A Grand Mesa lake

This is one of hundreds of idyllic settings higher on the Mesa. At this point, I was about 4 miles from the top.

Skyway, Grand Mesa, Colorado

Welcome to the top and the Skyway area.

What goes up must come down. This video includes the first 6 minutes of the descent from the top. This is one descent that definitely is earned.

Top of the Grand Mesa, Colorado

Subalpine meadows quilt-square the top of the Grand Mesa.

North Fork Gunnison River and the West Elk Mountains, Colorado

The drop into Cedaredge and the North Fork of the Gunnison River can be scenic. The West Elk Mountains rise in the distance.

Hotchkiss High School camp

Our campsite location at Hotchkiss High School was fairly hidden.

Approximate stats:
96 miles
7:39:49 ride time (add another 1.5 hours for stops)
6,255 feet of total elevation gain (excluding rollers into Hotchkiss)
5,430 feet of elevation gain on the Grand Mesa proper

See ya on Day Three


25 June 2015

Stardate 2015.482

Monument Canyon is home to Independence Monument (a monolith or tower), Colorado National Monument.  In the upper  background, the Bookcliffs rise above the Grand Valley.

Day One RtR
Ancient Stone

Hi girls and boys! Snowcatcher and I just returned from a 7-day, 464-mile bike ride across Colorado. This was the 30th anniversary of Ride the Rockies (RtR); a fully supported tour through mountainous regions of the state. This was my 5th and Snowcatcher’s 6th RtR. This year’s west to east route snaked through central and south central Colorado; visiting the cities and towns of Grand Junction, Hotchkiss, Gunnison, Crested Butte, Salida, Cañon City and Westcliffe.

Sunrise brings a smile to the faces of stone comprising Colorado National Monument.

The Tour began with a classic loop ride out of Grand Junction. The route scaled the beautiful sandstone cliffs of Colorado National Monument and returned via the fertile farmlands connecting the hamlet of Fruita (the mountain biking mecca) with Grand Junction. The steep but not overly long climb up to the Monument's Rim Rock Drive gave riders a chance to get their legs under them before a grueling Day Two. Grand Junction being my home town, I was excited to tackle the Monument again. Bias aside, I think it’s one of the best road rides around. Enjoy!

Our Ride the Rockies Day One campsite next to Wubben Hall, Colorado Mesa University.

Our day began nestled on the grass outside of Wubben Hall, Colorado Mesa University. Growing like an endearing weed, the school was formerly known as Mesa State College.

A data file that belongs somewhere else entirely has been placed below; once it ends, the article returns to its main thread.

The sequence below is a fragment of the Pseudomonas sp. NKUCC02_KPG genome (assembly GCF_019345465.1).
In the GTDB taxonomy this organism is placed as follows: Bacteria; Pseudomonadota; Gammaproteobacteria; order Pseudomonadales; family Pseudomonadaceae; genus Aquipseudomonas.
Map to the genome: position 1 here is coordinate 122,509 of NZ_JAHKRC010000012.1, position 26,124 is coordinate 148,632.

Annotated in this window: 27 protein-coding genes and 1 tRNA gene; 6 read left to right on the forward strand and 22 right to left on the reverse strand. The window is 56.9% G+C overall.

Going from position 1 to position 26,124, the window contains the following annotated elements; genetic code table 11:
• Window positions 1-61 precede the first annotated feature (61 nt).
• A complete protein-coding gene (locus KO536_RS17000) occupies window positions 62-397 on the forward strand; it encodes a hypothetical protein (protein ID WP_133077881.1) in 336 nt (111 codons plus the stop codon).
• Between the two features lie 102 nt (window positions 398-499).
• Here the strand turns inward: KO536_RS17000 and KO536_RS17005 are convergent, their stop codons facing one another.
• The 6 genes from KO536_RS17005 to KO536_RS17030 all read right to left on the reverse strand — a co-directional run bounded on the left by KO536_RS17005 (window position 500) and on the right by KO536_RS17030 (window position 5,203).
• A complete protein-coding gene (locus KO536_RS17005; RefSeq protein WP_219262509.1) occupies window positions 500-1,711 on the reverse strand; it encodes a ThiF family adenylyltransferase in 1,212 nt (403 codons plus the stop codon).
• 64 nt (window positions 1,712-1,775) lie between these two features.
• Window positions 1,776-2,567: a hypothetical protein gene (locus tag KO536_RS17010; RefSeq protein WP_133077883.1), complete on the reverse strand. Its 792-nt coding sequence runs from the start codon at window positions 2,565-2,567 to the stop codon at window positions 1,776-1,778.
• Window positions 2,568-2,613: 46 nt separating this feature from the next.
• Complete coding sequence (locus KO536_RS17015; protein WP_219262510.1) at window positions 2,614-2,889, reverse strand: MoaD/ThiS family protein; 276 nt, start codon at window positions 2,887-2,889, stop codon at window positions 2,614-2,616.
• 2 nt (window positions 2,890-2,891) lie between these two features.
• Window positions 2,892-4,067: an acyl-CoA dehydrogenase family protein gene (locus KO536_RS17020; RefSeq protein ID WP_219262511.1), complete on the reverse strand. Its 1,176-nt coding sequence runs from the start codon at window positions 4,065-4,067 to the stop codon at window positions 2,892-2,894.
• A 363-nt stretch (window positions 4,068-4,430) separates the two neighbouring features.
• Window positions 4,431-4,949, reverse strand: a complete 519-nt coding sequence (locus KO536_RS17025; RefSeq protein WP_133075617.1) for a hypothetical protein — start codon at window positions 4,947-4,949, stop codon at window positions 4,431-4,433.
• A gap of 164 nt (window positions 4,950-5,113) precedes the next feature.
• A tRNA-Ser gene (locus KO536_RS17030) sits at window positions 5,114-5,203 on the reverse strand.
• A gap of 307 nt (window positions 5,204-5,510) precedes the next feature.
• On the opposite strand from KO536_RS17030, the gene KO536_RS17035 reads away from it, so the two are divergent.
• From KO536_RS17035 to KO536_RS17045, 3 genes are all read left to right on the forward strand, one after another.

Columbus Canyon, Colorado National Monument

The first water station was on top of the Monument at Cold Shivers Point, adjacent to Columbus Canyon. At this point, most of the hard climbing is finished.

Head of Red Canyon, Colorado National Monument

It’s been a cool, wet spring and many wildflowers are still in bloom. It’s not uncommon to have triple-digit temperatures by now.

Above is a 6-minute video of riding through a piñon juniper forest adjacent to Ute Canyon during Ride the Rockies.

I bet you can guess who this is!

Snowcatcher refuels at the Liberty Cap aid station.

Independence Monument (a monolith or tower), Colorado National Monument

Monument Canyon pulls at the senses.

Above video features a 6-minute segment of Rim Rock Drive adjacent to Monument Canyon during Ride the Rockies.

Sinuous Rim Rock Drive, Colorado National Monument

Sinuous Rim Rock Drive is about as good as it gets. It's a hoot!!

49.8 miles
4:18:05 ride time
2,120 feet total ride elevation gain
1,200 feet elevation gain Monument entrance to Cold Shivers Point

See ya on Day Two!


21 June 2015

Stardate 2015.471

South Platte River, Waterton Canyon, Colorado

Another Waterton Post

Spring is finally here. Snowcatcher and I got an evening ride in several days ago. Here are several pics.

South Platte River, Waterton Canyon, Colorado

Dieter and Wolfgang rode along and showed their tree skills whenever they had an audience.

The South Platte still runs high. We've had a bunch of rain this spring.

South Platte River, Waterton Canyon, Colorado

Waterton Canyon gets nice displays of light, especially in between thunderstorms.

Well, that was short and sweet; stay tuned.


16 June 2015

Stardate 2015.458

Elephant Rock Cycling Festival 2015

The Elephant Rock Cycling Festival kicks off the summer riding season along Colorado's Front Range. This was the 28th anniversary of the event. With all the spring rain, it also was one of the greenest. The ride offers 100-, 62- and 40-mile road routes. Moreover, there's a 27-mile gravel route, as well as an 8-mile family route.